26 Jul Kurrawonga’s two-tailed lizard and other exciting discoveries!
Introducing Kurrawonga’s two-tailed resident! As a self-defence strategy to distract predators, most lizards can drop their tails when hit or stressed. The dropped tail will continue wriggling to catch the predator’s attention and allow for the lizard’s speedy escape. This self-amputation mechanism is also known as autotomy.
This White’s Skink (Liopholis whitii) was possibly able to drop only part of its tail, resulting in a new one regrowing while the old part was still attached! However a lizard cannot regrow new bony vertebrae, so a regenerated tail will instead contain cartilage.
One of the key features we used to identify this skink was the scale pattern on top of its head. On the head of the White’s Skink (below, left), the pariental scales (shown in green) are separated by the interpariental scale, unlike the lizard on the right whose pariental scales are in contact.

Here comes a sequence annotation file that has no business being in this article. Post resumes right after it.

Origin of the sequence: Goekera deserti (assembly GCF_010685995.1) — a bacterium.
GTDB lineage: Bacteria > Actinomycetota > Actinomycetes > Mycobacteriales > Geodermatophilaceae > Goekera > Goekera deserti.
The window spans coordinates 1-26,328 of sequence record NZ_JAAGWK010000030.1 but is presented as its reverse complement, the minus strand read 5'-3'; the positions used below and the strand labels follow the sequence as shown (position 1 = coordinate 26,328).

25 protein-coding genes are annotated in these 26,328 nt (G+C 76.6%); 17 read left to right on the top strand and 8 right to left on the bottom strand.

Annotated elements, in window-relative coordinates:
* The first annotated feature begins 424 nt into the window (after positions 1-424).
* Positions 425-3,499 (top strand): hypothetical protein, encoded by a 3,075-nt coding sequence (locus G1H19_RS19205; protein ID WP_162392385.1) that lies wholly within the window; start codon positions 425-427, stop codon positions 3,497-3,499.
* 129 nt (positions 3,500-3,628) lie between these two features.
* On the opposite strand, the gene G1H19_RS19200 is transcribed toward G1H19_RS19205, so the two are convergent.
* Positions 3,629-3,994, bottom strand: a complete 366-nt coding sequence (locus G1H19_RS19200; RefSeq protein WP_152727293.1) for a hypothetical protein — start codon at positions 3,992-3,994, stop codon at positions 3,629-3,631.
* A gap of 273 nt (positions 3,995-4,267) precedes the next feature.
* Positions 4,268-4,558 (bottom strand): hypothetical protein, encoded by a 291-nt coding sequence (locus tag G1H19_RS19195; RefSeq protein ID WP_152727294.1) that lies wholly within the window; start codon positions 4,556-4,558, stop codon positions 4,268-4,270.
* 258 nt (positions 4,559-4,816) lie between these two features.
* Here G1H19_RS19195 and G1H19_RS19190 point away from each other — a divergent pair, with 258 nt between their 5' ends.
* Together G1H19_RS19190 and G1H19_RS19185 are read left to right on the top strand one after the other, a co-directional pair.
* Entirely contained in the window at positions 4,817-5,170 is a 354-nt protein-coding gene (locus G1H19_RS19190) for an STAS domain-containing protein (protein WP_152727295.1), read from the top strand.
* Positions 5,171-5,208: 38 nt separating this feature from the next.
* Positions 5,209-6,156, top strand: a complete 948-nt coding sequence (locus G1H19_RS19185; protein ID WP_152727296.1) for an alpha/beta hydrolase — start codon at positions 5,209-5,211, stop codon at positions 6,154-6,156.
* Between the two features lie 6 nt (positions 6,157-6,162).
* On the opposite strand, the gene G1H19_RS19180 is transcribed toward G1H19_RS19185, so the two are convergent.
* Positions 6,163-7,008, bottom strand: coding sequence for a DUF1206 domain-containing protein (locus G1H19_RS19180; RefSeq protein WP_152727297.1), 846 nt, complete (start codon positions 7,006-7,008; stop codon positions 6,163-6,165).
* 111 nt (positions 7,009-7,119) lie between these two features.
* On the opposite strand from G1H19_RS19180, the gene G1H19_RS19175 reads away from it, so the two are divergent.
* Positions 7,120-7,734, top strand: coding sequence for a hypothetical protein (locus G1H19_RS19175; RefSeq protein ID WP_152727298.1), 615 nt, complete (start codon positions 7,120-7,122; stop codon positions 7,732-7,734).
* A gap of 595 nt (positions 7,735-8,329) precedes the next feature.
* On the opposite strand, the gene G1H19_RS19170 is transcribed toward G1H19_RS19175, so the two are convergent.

However just like the name suggests, the most distinguishing feature of White’s Skink is the white ring surrounding the lizard’s eye!
Kurrawonga has been bursting with colour. A large array of fungi and orchids were spotted during recent Saturday Working Bee surveys, including the Veined Helmet-Orchid (pictured below) which has just begun to flower. Other exciting finds have been the Amber Jelly (Exidia recisa), Dark Vegetable Caterpillar (Cordyceps gunnii) and the tiny cups of the Torrendiella eucalypti (pictured below).
Kurrawonga’s camera traps have been giving us a great insight into the daily activities of residents. Check out the beautiful Brown Goshawk (Accipiter fasciatus) below, captured having a drink and a splash at the water bath.
The next Kurrawonga Open Day is on Saturday 10th August from 9.00 am to 3.00 pm. Anyone is welcome to explore and enjoy the property at their leisure during this time. For more information contact Nicole at